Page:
Instead of pouring water over the top of your plants, the contatiners are placed in a shallow tray or dish of water. Water is drawn up into the soil from the tray via capillary action. Bottom watering is especially beneficial for seedlings — it promotes healthy root growth, avoids flooding tiny seeds, and most importantly, prevents fungus and disease from taking over.
What is a self-watering container?
Self-watering containers have an inner pot that holds the plant and soil, and an outer pot or bottom reservoir that holds extra water. A wick joins the two and pulls water up into the root ball as it's needed. Most reservoirs are large enough to supply water for several days or more depending on the weather. Liquid fertilizer can be added to the reservoir to ensure an adequate supply of nutrients. These containers can generally be used both indoors and out.
When should I use a sprinkler system versus drip irrigation?
Sprinkler systems are great for broadcasting water evenly and quickly over a large area (i.e. a newly seeded meadow or perennial bed), while drip irrigation provides a more targeted approach. Drip irrigation (or, soaker hoses) are excellent at directing water right into the soil, reducing water loss due to evaporation.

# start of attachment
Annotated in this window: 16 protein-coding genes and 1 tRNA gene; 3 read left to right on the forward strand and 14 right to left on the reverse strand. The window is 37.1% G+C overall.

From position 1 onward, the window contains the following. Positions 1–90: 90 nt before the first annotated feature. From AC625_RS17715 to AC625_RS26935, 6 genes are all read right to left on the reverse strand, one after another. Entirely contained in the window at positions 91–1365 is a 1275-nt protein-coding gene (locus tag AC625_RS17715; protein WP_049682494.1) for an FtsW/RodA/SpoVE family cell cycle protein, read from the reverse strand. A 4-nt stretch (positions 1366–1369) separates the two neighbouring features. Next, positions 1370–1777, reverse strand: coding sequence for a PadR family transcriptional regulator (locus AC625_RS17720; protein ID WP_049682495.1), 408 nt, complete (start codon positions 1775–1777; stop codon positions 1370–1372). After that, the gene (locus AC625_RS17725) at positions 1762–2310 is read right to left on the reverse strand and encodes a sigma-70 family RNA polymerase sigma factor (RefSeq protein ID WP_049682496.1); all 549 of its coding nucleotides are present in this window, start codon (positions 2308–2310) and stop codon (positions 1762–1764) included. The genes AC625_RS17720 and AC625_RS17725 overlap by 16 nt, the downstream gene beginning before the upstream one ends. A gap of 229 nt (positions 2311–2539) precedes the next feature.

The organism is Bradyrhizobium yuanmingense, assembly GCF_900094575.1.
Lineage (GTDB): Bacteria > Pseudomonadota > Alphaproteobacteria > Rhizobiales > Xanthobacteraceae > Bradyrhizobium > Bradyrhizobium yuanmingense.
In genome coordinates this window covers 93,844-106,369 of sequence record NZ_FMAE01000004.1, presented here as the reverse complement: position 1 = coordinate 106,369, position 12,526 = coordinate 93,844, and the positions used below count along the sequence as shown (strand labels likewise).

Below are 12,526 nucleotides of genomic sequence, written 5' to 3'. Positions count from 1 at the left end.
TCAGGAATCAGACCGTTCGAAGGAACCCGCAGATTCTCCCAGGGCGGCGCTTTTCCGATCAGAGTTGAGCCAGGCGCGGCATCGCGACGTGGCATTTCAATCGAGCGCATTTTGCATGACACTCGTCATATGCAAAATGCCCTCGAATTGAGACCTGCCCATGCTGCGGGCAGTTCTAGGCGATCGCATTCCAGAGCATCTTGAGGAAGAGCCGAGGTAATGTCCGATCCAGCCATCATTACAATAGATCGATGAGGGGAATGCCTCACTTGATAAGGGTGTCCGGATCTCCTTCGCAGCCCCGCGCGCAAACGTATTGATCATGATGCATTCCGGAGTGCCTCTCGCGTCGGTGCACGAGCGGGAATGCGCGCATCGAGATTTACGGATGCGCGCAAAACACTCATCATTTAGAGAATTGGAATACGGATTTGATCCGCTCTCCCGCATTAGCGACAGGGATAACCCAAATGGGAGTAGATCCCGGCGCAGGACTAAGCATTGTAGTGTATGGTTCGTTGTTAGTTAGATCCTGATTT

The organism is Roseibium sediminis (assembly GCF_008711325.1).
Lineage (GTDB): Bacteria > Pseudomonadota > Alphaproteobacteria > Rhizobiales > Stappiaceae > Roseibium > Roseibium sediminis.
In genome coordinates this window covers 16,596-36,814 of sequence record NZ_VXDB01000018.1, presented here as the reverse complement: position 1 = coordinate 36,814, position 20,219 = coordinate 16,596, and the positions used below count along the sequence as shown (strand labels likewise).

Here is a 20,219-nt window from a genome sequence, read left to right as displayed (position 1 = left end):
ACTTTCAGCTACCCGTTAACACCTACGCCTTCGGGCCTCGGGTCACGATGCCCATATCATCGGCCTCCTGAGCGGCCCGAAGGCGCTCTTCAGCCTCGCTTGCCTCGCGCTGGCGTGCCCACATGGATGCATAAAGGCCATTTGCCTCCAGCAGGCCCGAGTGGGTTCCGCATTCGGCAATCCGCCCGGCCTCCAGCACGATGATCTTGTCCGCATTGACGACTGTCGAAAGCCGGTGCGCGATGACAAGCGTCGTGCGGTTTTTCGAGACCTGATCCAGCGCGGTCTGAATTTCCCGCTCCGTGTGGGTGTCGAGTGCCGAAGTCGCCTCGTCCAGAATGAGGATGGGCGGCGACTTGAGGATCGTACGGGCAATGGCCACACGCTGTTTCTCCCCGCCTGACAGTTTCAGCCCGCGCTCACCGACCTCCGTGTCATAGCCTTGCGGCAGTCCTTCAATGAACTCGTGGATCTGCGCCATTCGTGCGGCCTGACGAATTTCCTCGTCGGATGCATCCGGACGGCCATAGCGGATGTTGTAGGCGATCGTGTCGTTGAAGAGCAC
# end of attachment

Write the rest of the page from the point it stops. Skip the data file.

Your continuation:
How do I water hanging baskets?
First, pot up your plants with a self-watering potting mix — containing perlite and vermiculite, these are designed to retain moisture while staying relatively lightweight. Reach high up hanging baskets by attaching a watering wand to your hose.
How can I keep my garden watered while I'm away on vacation?
For raised beds and in-ground gardens, install a programmable timer at your water source, and connect it to a sprinkler or soaker hose system. For maximum water conservation (and minimal water loss!), set the timer to water during morning or early evening hours.
For containers and planters, consider moving your plants into a self-watering container. Fill the water reservoir before you leave, and water will slowly transfer into the soil over time.
How can I conserve water in my garden?
There are plenty of tricks and techniques that will help your garden retain moisture during drier times.
- Mulch with either weed-barrier fabrics or natural mulch (woodchips, straw, etcetera) keeps water from evaporating and prevents weeds from drinking the water that your garden plants could use.